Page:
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Trump to slap more tariffs on Chinese goods

Chinese inputs for U.S.-made ag chemicals not on list

Washington | Reuters | Updated Sept. 18, 2018 — U.S. President Donald Trump said on Monday he will impose 10 per cent U.S. tariffs on about US$200 billion worth of Chinese imports, but he spared smart watches from Apple and Fitbit and other consumer products such as bicycle helmets and baby car seats.

Trump, in a statement announcing the new round of tariffs, warned that if China takes retaliatory action against U.S. farmers or industries, “we will immediately pursue phase three, which is tariffs on approximately $267 billion of additional imports.”

China replied Tuesday it has no choice but to retaliate against the new U.S. tariffs, risking even stronger action from President Donald Trump in an escalation of the trade war between the world’s largest economies.

“To protect its legitimate rights and interests and order in international free trade, China is left with no choice but to retaliate simultaneously,” the commerce ministry said in a brief statement, without specifying what action it would take.

Apple’s iPhone was not among the “wide range” of products that the company told regulators would be hit by the $200 billion round of tariffs in a Sept. 5 comment letter to trade officials (all figures US$).

But if the Trump administration enacts a further $267 billion round of tariffs, the iPhone, along with all other smart phones, are likely to be included in the list.

Collection of tariffs on the long-anticipated list will start Sept. 24 but the rate will increase to 25 per cent by the end of 2018, allowing U.S. companies some time to adjust their supply chains to alternate countries, a senior administration official said.

So far, the U.S. has imposed tariffs on $50 billion worth of Chinese products to pressure China to make sweeping changes to its trade, technology transfer and high-tech industrial subsidy policies.

The escalation of Trump’s tariffs on China comes after talks between the world’s two largest economies to resolve their trade differences have produced no results. U.S. Treasury Secretary Steven Mnuchin last week invited top Chinese officials to a new round of talks, but thus far nothing has been scheduled.

A senior Trump administration official told reporters that the U.S. was open to further talks with Beijing, but offered no immediate details on when any new meetings may occur.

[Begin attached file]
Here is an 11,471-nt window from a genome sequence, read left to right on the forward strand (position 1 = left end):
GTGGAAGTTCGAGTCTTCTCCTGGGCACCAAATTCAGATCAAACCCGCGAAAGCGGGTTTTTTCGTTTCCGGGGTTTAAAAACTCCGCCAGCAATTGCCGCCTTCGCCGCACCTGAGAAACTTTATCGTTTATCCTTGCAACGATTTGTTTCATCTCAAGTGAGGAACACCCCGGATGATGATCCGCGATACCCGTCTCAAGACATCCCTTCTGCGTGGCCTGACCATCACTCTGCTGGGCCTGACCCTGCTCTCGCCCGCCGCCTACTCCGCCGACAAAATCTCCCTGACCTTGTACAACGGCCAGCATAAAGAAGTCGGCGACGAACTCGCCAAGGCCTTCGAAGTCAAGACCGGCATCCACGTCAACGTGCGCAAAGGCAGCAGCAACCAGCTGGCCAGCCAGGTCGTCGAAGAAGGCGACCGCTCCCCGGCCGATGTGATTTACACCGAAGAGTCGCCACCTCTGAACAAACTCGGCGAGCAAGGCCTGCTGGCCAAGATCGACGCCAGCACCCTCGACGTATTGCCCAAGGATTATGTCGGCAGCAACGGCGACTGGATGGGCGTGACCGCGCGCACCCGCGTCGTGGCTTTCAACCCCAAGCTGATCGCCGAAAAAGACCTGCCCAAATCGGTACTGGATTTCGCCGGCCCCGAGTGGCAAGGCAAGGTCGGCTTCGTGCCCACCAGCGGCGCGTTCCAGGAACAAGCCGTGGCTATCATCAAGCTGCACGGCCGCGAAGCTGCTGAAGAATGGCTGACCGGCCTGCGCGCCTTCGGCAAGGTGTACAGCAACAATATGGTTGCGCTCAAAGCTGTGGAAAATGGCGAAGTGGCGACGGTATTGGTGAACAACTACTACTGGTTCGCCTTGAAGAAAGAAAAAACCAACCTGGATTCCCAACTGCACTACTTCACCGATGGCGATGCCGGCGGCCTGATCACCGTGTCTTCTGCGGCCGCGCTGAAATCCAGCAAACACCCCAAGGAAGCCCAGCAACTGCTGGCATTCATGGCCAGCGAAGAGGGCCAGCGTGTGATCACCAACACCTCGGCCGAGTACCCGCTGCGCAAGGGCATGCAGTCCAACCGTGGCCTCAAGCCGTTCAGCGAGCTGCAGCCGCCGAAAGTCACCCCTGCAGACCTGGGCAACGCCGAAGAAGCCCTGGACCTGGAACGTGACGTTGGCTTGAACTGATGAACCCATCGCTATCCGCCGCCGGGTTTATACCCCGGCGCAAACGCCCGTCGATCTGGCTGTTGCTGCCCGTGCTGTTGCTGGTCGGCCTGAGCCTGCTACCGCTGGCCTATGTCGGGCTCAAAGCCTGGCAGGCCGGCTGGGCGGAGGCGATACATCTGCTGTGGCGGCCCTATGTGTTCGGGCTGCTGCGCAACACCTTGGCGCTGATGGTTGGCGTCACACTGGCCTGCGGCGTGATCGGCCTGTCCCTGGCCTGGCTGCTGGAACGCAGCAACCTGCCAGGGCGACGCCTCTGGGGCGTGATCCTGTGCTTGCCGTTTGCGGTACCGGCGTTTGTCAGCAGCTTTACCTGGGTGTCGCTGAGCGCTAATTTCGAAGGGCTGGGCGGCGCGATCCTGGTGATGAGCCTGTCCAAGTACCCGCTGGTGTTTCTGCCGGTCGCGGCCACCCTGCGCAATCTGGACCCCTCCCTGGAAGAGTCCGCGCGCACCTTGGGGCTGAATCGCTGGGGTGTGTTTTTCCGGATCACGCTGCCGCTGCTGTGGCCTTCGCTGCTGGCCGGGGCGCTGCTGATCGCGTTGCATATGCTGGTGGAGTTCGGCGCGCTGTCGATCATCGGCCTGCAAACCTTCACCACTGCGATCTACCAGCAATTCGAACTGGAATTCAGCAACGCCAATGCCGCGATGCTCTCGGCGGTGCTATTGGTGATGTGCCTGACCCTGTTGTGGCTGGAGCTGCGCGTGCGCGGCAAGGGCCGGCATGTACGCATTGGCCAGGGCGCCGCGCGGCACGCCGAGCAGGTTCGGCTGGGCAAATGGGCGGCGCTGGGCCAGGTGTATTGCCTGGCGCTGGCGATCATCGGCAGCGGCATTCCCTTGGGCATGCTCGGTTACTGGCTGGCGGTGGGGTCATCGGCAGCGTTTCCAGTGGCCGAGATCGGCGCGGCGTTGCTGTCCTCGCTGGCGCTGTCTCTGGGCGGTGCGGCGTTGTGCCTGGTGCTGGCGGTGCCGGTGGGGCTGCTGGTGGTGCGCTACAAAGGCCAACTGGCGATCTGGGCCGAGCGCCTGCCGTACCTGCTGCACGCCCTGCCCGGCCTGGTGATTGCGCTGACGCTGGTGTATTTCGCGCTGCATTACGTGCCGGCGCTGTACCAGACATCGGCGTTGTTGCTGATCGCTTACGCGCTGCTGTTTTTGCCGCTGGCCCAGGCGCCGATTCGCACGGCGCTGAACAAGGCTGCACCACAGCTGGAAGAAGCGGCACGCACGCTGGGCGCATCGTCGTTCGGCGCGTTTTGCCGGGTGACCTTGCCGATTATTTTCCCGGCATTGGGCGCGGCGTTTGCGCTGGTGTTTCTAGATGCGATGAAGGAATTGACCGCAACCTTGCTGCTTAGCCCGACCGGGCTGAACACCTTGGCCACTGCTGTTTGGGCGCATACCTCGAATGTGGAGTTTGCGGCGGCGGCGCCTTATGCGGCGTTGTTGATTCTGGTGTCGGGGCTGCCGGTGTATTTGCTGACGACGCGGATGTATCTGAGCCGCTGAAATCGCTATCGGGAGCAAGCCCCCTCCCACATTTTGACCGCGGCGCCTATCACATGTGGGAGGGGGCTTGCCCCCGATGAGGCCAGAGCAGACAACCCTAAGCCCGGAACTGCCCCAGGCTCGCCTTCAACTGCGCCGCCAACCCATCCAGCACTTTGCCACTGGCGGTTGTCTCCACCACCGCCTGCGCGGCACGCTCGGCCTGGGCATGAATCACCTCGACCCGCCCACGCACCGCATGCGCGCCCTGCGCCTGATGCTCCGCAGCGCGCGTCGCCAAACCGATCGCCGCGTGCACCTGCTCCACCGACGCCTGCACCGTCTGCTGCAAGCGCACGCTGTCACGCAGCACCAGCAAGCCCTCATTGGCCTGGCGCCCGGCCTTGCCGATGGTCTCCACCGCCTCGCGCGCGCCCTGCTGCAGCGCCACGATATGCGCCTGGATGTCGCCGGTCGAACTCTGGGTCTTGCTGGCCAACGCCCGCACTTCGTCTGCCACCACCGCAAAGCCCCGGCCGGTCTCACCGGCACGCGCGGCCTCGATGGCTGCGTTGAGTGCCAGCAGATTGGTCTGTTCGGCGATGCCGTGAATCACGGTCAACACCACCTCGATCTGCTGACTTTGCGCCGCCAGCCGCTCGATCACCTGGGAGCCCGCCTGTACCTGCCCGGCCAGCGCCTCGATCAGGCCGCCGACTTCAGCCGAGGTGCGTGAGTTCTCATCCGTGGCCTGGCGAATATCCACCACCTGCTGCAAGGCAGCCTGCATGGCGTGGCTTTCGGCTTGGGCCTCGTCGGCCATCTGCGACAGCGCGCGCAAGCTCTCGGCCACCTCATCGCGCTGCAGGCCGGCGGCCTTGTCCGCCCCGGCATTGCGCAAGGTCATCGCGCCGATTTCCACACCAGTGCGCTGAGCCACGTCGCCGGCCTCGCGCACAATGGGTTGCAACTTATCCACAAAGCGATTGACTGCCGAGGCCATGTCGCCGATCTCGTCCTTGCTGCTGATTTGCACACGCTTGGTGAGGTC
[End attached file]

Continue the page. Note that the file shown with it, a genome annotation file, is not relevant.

“This is not an effort to constrain China, but this is an effort to work with China and say, ‘It’s time you address these unfair trade practices that we’ve identified that others have identified and that have harmed the entire trading system,'” the official said.

China has vowed to retaliate further against any new U.S. tariffs, with state-run media arguing for an aggressive “counterattack.”

China’s yuan currency has weakened by about six per cent against the U.S. dollar since mid-June, offsetting the 10 per cent tariff rate by a considerable margin.

Consumer tech trimmed

The U.S. Trade Representative’s office eliminated about 300 product categories from the proposed tariff list, along with some subsets of other categories, but administration officials said the total value of the revised list would still be “approximately $200 billion.”

A broad, $23 billion category of internet-connected devices will remain subject to tariffs, but some products, such as smart watches, Bluetooth devices, and other consumer-focused technology products were removed following a lengthy public vetting period during which more than 6,000 comments were received.

Also spared from the tariffs were Chinese inputs for U.S.-produced chemicals used in manufacturing, textiles and agriculture.

Consumer safety products made in China, such as bicycle helmets sold by Vista Outdoor and baby car seats and other products from Graco also were taken off the list.

But the adjustments did little to appease technology and retail groups who argued that the tariffs would hit consumers hard.

“President Trump’s decision to impose an additional $200 billion is reckless and will create lasting harm to communities across the country,” said Dean Garfield, president of the Information Technology Industry Council, which represents major tech firms.

The Retail Industry Leaders Association pointed out that the new tariffs would still hit more than $1 billion worth of gas grills from China, $843 million worth of luggage and travel bags, $825 million worth of mattresses, and $1.9 billion worth of vacuum cleaners.

“Tariffs are a tax on American families, period,” said Hun Quach, RILA’s vice president for international trade. “Consumers — not China — will bear the brunt of these tariffs and American farmers and ranchers will see the harmful effects of retaliation worsen.”

Earlier on Monday, White House economic adviser Larry Kudlow said the U.S. was ready to negotiate a trade deal with China if Beijing was ready for serious discussions.

“We are ready to negotiate and talk with China any time that they are ready for serious and substantive negotiations towards free trade, to reduce tariffs and non-tariff barriers, to open markets and allow the most competitive economy in the world — ours — to export more and more goods and services to China,” Kudlow said.

Reporting for Reuters by Steve Holland, David Lawder, Ginger Gibson and Eric Beech in Washington.

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